No matter what you think of the Oversight Board, this idea seems to have shocked almost everyone. Some wondered if the agency was responding to the widespread criticism that the agency only provided confidentiality on Facebook. Posting more complex and other “borderline” cases to the group is a good way for Facebook to avoid making difficult and unpleasant decisions (especially those that can re-evaluate the review).

Facebook, naturally, does not agree. “We are trying to keep the decisions that Facebook considers as a business company to our entire account and make them public and accountable to an independent organization,” Clegg said. following the committee’s decision.

But the Oversight Board’s idea of ​​retaliating against Facebook speaks to a crisis that is only deeper than Trump. One of the most important things Oversight Board has done in its 12,000 words is that Facebook is not really good at setting its own standards, especially when it comes to politicians and other celebrities.

In a press conference, both Oversight Board executives, Michale McConnell and Helle Thorning-Schmidt, repeatedly criticized Facebook’s ability to use its policies in a transparent manner. “The Oversight Board is telling Facebook that they can’t just make new unwritten rules when they follow them,” Thorning-Schmidt said. McConnell said Trump’s suspension is just one example of Facebook’s “self-defense,” given that the agency has received more than 20,000 requests from users, many of whom do not understand social media ideas or action against their accounts.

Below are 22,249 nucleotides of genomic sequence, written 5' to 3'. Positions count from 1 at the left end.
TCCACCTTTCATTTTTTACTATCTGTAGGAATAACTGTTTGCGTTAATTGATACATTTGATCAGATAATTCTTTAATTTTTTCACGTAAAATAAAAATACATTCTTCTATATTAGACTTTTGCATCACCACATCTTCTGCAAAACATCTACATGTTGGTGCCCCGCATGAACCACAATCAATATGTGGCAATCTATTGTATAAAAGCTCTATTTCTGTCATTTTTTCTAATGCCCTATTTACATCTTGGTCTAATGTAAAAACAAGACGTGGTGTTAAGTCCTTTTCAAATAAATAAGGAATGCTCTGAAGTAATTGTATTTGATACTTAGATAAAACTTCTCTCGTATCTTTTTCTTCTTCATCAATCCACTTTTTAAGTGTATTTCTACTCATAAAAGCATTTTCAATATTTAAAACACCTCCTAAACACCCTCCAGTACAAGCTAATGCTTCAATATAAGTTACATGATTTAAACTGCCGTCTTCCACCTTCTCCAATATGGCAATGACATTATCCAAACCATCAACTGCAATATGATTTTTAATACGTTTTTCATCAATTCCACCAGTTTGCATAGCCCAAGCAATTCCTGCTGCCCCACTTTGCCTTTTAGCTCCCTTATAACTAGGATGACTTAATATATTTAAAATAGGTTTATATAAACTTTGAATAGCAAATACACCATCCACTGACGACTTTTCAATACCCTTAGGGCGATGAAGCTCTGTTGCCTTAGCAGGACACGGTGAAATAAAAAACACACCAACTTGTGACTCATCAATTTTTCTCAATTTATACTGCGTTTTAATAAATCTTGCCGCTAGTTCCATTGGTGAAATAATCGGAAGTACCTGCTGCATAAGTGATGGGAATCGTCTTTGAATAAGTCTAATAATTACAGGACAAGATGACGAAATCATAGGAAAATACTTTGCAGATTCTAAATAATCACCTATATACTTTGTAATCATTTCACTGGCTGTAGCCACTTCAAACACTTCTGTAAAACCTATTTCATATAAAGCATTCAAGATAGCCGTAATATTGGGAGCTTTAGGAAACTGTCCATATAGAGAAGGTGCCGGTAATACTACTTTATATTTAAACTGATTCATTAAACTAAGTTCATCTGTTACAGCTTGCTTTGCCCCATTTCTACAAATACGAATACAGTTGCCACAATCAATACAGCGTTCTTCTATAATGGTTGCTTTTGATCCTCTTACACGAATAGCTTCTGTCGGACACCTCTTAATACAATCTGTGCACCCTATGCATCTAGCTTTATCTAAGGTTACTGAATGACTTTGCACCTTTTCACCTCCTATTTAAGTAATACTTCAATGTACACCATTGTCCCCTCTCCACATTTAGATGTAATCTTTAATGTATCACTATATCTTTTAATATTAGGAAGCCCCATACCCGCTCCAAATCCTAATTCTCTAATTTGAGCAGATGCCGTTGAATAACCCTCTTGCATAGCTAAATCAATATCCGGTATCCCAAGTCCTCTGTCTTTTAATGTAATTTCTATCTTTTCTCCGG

Disrupting Facebook

Just talking about holes in Facebook’s mindset just goes a long way, however. The company has been for years (in most cases, ) is accused of making his own Trump-affiliated policies or of avoiding political elections. That the Oversight Board is now reviewing some of that does not really change.